Nothing embodies the unique spirit of Ireland quite like the sport of hurling. A mixture of magic and mayhem, this fast and furious team game has been played in Ireland for more than 3,000 years.
It has held a distinctly unique place in Irish history since the time of St Patrick and the mythical exploits of Cú Chullainn.
In ancient Gaelic times, hurling was literally tribal warfare, with rival clans doing battle, substituting real weapons for sticks and a ball. There were few definitive rules, no limits on the number of ‘players’ on each team, and matches often descended into bloodshed and violence.
Nowadays, hurling has lost little of its ancient passion and rivalry but has evolved into one of the fastest and most skilful field sports in the world.
It might pass largely unnoticed outside of Ireland but for people in the hurling heartlands, it is a religion. The epicentre of the sport is Tipperary, the 2019 All Ireland champions and widely acknowledged as the home of hurling. Almost all the strongest hurling counties – such as Kilkenny, Waterford, Limerick, Cork and Clare — share a border with Tipperary, leading to some epic local rivalries.
Almost every village and town in these parts has a team, with the very best players chosen to represent their county in the annual battle for the All-Ireland Championship. All amateurs, these players are superheroes in front of crowds of 80,000 on a Sunday afternoon but teachers, farmers, firemen, students come Monday.
No matter how famous they become, these hurlers continue to play for their local village teams. The local community never loses touch with their players and it fuels the passion, and forms a unique bond between them and the fans.
Modern hurling owes much to Carrick-on-Suir native Maurice Davin, who alongside Michael Cusack founded the Gaelic Athletic Association (GAA) in Hayes Hotel in Thurles, Co Tipperary, in 1884.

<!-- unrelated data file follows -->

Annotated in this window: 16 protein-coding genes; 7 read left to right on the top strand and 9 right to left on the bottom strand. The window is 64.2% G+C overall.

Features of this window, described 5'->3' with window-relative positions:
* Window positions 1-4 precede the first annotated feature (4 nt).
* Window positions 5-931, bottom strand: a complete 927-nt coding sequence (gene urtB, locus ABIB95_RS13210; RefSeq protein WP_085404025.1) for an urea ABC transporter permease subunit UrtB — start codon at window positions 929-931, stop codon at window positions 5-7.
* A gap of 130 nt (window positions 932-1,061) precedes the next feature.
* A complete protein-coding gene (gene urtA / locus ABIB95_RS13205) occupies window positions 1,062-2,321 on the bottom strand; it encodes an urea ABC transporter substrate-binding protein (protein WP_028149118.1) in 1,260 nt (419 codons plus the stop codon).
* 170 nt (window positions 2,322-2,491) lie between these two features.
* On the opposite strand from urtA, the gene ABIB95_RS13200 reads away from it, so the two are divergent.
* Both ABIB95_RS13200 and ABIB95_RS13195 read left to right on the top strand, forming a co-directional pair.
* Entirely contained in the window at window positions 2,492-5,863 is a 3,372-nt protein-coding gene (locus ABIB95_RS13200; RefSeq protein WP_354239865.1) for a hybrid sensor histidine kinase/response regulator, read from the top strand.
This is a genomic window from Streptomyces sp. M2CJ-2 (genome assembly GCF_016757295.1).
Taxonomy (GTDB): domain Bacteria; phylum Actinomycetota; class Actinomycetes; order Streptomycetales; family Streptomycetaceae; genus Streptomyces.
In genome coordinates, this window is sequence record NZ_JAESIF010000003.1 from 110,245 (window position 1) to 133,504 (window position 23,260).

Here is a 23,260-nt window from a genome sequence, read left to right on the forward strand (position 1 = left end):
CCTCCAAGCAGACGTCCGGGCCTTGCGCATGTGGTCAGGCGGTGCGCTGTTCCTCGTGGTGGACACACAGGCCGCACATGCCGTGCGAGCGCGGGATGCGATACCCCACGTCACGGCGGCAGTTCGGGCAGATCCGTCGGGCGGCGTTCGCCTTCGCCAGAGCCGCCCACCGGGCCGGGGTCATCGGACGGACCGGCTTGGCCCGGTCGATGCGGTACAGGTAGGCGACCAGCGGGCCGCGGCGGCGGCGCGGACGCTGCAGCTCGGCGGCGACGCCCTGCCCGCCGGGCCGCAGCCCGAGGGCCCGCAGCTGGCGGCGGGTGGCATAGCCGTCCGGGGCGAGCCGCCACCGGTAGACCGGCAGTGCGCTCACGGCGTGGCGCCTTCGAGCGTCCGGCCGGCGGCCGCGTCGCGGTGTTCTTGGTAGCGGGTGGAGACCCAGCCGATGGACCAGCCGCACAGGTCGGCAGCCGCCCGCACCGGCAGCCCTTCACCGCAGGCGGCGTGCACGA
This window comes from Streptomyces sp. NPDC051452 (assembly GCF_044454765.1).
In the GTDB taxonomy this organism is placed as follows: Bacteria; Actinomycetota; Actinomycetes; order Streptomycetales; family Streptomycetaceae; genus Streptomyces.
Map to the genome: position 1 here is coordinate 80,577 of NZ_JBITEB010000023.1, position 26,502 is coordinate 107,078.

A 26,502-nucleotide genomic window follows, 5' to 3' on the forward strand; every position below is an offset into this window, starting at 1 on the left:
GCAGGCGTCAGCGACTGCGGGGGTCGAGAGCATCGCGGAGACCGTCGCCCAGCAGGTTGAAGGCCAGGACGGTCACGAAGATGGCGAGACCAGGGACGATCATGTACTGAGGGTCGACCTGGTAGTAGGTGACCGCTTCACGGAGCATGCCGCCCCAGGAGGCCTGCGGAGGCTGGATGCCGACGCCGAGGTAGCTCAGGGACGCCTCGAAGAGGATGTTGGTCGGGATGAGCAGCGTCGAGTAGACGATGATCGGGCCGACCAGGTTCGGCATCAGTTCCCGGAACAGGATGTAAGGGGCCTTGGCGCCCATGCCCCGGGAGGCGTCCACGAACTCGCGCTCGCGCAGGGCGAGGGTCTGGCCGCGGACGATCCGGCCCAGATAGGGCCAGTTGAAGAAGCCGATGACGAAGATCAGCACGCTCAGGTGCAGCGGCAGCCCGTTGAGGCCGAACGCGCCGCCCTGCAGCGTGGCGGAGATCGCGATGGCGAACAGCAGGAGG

The GAA organised hurling and gaelic football at a national level and Davin, elected as the first ever president of the organisation, was instrumental in codifying their rules. Camogie, the near identical version of the game played by women, was established 19 years later in 1903.
Born in 1842, Davin was also one of Ireland’s most extraordinary athletes of the 19th Century. A farmer, he excelled at a vast array of sports and achieved international fame in the 1870s for exploits as a runner, hurdler and hammer thrower. He was also a renowned rower and a boxer.
Hurling and Gaelic football quickly flourished under the GAA, the former particularly so in Tipperary, where there were more hurling matches played than in any other county. Many major matches were played at Davin’s farm in Carrick-on-Suir, including the 1904 All-Ireland Senior Hurling Championship Final between Kilkenny and Cork.
In February 1887, Cusack, from Clare, one of Tipperary’s fiercest rivals, conceded: “The championship of Tipperary is almost as good as the championship of Ireland.”
Today, Davin’s name is immortalised in the Davin Stand at Croke Park in Dublin, and every year the Maurice Davin awards celebrate and reward intercounty GAA talent from Tipperary, Kilkenny and Waterford.
There are also many GAA clubs throughout the country named in his honour, including Carrick Davins. Outside that club’s ground, Páirc Daibhín, in Carrick-on-Suir, stands a statue of the first GAA president.
You can also visit the permanent exhibition to Davin at the Tipperary County Museum in Clonmel, which features Davin’s rowing boat, The Cruiscin, in which he won many regatta races, and a miniature replica of his statue.
Thurles, the birthplace of the GAA, is home to Semple Stadium, the spiritual home of hurling in Ireland, while visitors from far and wide continue to be welcomed to Hayes Hotel on Liberty Square in the centre of town.
The true spirit of hurling, however, is best found on pitches and fields in almost every parish in Tipperary, where hurlers and camogie players of all ages – boys and girls, men and women – train, practice and play matches at their local GAA club, all dreaming that one day they might don the famous blue and gold of Tipperary in Semple Stadium or Croke Park.